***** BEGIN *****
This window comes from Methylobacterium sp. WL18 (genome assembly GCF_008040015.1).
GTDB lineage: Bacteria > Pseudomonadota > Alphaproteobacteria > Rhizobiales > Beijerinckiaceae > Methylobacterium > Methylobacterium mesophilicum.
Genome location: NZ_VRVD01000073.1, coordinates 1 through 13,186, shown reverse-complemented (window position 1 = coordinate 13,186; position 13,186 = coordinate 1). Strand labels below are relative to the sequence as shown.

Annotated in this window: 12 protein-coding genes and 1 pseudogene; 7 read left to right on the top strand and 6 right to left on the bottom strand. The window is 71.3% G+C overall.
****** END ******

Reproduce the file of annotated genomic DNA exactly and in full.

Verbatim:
This window comes from Methylobacterium sp. WL18 (genome assembly GCF_008040015.1).
GTDB lineage: Bacteria > Pseudomonadota > Alphaproteobacteria > Rhizobiales > Beijerinckiaceae > Methylobacterium > Methylobacterium mesophilicum.
Genome location: NZ_VRVD01000073.1, coordinates 1 through 13,186, shown reverse-complemented (window position 1 = coordinate 13,186; position 13,186 = coordinate 1). Strand labels below are relative to the sequence as shown.

Annotated in this window: 12 protein-coding genes and 1 pseudogene; 7 read left to right on the top strand and 6 right to left on the bottom strand. The window is 71.3% G+C overall.